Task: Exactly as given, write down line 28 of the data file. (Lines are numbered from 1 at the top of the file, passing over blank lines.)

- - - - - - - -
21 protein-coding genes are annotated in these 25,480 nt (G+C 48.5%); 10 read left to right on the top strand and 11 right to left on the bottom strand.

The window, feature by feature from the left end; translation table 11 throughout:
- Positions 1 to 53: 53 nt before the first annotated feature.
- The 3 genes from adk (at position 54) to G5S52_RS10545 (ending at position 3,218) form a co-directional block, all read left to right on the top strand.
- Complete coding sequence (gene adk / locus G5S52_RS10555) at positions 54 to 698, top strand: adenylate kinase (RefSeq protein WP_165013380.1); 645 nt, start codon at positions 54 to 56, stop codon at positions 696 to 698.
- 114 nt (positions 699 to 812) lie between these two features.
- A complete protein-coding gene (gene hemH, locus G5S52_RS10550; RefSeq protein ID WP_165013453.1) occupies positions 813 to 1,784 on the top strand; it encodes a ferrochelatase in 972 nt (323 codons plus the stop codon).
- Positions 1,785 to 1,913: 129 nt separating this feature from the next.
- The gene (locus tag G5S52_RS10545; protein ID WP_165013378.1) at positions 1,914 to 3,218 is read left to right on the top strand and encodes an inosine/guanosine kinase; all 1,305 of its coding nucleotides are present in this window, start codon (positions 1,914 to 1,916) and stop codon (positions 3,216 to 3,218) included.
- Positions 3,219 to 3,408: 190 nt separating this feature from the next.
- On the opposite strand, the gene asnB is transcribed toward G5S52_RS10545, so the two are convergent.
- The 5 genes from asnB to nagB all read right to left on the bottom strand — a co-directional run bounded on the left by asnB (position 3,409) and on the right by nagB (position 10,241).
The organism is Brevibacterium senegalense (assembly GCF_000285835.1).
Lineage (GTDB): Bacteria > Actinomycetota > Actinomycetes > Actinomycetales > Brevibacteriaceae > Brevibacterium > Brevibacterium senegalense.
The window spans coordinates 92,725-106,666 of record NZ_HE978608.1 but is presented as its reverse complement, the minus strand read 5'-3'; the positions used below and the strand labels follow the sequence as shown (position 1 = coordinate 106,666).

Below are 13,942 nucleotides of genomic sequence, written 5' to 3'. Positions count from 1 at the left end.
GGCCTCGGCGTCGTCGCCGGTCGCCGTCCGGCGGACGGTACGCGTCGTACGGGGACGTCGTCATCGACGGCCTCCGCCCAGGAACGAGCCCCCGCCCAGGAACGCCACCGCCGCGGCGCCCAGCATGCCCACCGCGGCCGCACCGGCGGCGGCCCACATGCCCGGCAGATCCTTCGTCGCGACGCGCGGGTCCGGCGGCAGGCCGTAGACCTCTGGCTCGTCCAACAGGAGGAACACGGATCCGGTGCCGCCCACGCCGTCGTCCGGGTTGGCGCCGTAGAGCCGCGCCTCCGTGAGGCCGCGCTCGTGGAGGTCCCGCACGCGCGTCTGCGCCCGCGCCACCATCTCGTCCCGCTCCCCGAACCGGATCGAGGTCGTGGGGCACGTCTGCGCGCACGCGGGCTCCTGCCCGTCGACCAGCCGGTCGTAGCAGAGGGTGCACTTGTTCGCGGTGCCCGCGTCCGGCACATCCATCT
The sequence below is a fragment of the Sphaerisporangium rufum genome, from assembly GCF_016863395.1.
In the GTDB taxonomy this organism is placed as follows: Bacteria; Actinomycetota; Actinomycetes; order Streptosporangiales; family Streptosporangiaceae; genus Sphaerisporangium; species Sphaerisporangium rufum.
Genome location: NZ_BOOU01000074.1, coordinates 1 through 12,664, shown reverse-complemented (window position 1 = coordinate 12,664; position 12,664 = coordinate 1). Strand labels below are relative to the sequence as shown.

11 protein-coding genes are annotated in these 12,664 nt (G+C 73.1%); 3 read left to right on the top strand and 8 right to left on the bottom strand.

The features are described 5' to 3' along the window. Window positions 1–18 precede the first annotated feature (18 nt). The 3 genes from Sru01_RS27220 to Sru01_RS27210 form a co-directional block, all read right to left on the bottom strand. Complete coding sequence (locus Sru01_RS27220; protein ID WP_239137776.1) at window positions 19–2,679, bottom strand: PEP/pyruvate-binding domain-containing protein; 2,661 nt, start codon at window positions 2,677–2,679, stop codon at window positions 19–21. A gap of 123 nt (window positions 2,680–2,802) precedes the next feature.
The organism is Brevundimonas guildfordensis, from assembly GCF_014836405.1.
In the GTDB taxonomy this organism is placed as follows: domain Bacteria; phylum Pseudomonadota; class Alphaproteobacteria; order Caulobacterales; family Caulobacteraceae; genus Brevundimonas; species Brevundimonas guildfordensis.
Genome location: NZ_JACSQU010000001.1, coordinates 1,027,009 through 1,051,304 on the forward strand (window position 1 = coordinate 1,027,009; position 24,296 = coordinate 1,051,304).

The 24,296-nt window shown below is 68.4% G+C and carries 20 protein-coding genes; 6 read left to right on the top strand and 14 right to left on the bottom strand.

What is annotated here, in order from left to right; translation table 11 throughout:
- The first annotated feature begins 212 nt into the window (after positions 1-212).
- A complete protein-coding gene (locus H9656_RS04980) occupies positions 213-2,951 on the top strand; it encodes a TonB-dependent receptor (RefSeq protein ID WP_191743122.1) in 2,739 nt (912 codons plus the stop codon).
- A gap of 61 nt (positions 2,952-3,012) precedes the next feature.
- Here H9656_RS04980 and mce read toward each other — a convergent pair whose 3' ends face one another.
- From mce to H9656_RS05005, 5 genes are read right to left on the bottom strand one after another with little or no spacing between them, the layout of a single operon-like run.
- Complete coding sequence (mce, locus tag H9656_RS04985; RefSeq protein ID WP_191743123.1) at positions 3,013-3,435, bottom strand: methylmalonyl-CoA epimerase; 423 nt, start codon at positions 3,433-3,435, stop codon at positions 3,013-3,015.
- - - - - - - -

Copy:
- The first annotated feature begins 212 nt into the window (after positions 1-212).